Poodles are one of most trainable dog breeds. Because they are so intelligent, inquisitive, and observant, they are keen to learn and pick up new commands and tricks with ease. You should have no trouble training a Poodle basic commands, as well as more complex commands and tricks; additionally, this breed does very well with agility training and tracking. Since they are water retrievers, they also compete in diving and retrieval competitions.

As with any breed, consistency and positive reinforcement are the keys to successful training. The earlier you start, the more successful your pet will be. Additionally, make sure to keep training sessions high-energy and engaging to yield the best results. Poodles will go out of their way to please their human companions, so they have little trouble following consistent direction; especially when it’s fun.

Begin by training your Poodle the basic commands, such as “sit”, “stay”, and “heel”. Once mastered, you can move onto more difficult commands and tricks. Starting training at a young age is recommended; however, if you have adopted a senior Poodle who has not been trained, you should have no trouble teaching him new tricks, as long as you are consistent and positive.

Housebreaking a Poodle is quite simple. In fact, according to animal trainers, this breed can be fully housebroken within just a few days. As with any breed, crate training is recommended for housetraining. Confine your pet to a dog crate that is properly sized for him; he should be able to stand and turn around with ease, but should not have additional room to roam. Keep your pet in his crate when you are unable to keep a close watch on him and respond to the signals that indicate he needs to relieve himself; but, do not keep your Poodle in his crate for an extended period of time, as doing so can increase the risk of separation anxiety and problematic behavior.  As soon as your pet leaves his crate, take him outside to his designated bathroom area; do the same 10 to 15 minutes after eating. Additionally, do not leave his food bowl down and allow him to eat as he pleases, as this can increase the risk of accidents. As with any form of training, consistency and positive reinforcement will increase the success of housebreaking.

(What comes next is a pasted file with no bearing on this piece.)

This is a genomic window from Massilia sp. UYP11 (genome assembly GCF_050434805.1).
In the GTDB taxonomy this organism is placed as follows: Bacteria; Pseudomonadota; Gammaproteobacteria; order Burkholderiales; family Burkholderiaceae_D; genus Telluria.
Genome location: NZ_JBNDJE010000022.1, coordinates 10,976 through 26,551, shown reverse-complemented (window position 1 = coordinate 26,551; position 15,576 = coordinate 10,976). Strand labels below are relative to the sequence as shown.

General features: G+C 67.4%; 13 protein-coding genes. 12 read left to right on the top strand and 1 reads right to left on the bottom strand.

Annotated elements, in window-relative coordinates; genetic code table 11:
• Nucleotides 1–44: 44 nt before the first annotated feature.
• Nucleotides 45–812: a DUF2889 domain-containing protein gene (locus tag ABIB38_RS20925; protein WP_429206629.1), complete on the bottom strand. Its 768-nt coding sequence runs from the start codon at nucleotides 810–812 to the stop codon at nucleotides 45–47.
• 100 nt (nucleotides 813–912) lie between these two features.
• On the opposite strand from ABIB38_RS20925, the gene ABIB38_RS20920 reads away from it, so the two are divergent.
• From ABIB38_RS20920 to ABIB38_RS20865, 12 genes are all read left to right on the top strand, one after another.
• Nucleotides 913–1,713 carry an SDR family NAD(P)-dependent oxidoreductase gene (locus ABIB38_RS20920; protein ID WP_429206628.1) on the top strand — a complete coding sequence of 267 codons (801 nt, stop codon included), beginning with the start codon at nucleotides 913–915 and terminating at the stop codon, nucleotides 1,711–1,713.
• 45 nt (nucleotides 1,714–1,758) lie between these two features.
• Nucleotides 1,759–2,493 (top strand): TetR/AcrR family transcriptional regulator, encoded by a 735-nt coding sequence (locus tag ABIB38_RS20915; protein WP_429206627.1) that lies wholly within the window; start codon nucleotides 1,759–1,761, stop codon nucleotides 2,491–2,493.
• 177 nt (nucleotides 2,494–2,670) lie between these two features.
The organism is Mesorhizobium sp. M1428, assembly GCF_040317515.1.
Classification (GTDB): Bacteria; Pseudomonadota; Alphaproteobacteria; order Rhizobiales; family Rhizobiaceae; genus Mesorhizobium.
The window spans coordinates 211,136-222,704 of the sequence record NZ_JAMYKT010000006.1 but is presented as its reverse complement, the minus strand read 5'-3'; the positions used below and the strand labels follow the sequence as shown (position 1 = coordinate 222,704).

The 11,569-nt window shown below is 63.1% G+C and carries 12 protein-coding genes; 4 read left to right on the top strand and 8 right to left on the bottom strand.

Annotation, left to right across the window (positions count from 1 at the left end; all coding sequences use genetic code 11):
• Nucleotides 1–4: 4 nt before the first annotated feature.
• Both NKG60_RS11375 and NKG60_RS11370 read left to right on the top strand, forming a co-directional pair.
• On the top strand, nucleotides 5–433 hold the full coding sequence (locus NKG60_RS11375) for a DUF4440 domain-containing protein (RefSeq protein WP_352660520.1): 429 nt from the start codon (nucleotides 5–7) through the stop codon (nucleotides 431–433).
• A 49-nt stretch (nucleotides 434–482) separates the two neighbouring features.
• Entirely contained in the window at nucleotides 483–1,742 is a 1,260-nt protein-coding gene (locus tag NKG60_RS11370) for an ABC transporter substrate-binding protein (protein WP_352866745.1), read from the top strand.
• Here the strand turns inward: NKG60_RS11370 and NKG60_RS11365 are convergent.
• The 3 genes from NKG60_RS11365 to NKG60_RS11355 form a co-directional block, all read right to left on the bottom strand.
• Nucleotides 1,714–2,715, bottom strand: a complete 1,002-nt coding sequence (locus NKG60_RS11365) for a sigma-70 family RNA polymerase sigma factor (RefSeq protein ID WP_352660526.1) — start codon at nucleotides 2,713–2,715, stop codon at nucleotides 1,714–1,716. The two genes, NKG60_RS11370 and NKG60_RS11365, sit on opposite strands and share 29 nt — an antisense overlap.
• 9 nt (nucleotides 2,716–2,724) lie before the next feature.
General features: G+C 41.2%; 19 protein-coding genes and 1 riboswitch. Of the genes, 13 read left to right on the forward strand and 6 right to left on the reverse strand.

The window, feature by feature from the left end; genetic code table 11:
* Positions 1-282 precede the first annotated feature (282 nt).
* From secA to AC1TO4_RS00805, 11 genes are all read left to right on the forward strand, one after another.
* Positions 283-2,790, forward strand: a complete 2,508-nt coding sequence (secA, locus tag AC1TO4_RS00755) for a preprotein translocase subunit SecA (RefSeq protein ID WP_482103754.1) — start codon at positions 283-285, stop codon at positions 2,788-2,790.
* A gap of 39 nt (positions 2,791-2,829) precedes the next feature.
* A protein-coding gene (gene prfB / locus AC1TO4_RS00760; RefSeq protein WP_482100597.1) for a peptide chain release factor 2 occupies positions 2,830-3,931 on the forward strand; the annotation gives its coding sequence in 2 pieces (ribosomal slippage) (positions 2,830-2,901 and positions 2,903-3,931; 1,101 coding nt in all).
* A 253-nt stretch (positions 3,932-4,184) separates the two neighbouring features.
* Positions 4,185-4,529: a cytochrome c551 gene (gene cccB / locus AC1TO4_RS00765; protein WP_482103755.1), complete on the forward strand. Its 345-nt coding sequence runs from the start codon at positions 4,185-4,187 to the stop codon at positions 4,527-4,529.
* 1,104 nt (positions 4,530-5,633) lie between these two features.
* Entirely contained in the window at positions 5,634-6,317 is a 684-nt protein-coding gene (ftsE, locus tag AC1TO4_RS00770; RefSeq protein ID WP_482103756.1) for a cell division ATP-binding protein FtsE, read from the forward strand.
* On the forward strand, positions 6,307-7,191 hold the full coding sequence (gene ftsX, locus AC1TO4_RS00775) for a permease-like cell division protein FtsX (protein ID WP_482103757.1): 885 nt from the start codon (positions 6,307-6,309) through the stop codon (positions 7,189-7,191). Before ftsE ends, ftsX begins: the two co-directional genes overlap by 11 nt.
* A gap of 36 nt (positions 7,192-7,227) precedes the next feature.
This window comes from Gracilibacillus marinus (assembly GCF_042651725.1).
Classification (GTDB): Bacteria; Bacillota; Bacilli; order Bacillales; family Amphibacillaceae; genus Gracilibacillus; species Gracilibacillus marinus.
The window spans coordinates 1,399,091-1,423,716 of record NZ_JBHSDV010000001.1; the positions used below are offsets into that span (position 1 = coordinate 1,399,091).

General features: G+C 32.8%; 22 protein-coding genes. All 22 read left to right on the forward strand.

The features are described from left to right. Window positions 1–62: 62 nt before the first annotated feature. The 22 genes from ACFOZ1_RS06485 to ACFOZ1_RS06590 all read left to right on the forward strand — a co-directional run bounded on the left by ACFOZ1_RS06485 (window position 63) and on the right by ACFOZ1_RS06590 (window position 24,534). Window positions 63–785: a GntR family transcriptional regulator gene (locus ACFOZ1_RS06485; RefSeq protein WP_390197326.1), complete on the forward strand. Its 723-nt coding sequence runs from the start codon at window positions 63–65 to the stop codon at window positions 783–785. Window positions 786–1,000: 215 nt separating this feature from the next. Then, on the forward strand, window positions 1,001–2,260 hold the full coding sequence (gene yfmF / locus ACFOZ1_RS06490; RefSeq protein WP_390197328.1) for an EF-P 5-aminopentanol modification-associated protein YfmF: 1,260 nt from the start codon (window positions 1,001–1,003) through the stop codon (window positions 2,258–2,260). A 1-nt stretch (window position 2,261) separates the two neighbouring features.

Health Concerns

Poodles can live up to 18 years or more, which is a longer life expectancy than most breeds. However, in order to ensure your pet lives a long, healthy life, it’s important to understand the health conditions that this breed is prone to, and how to respond to those needs.

This breed is genetically predisposed to various health problems; but, with proper care, these issues can be prevented or maintained.

Some of the most common health concerns that are associated with Poodles include:

  • Hip dysplasia. This condition occurs when the hip joint is malformed, which can result in pain, reduce mobility, and increase the risk of arthritis. Offering your pet a dog joint supplement can offset this problem.
  • This chronic condition is marked by regular seizures. Veterinary care is necessary to manage this condition.
  • Progressive retinal atrophy. This is a serious eye disease that can lead to blindness. Symptoms include glassy eyes, dilated pupils, and clumsy behavior. See your vet if symptoms present.
  • Addison’s disease. This disease occurs when the adrenal glands do not produce enough cortisol, which can lead to depression, anxiety, lethargy, and weight gain.

Similar Breeds

Sources:

AKC

Wikipedia

Poodle History

All Poodle Info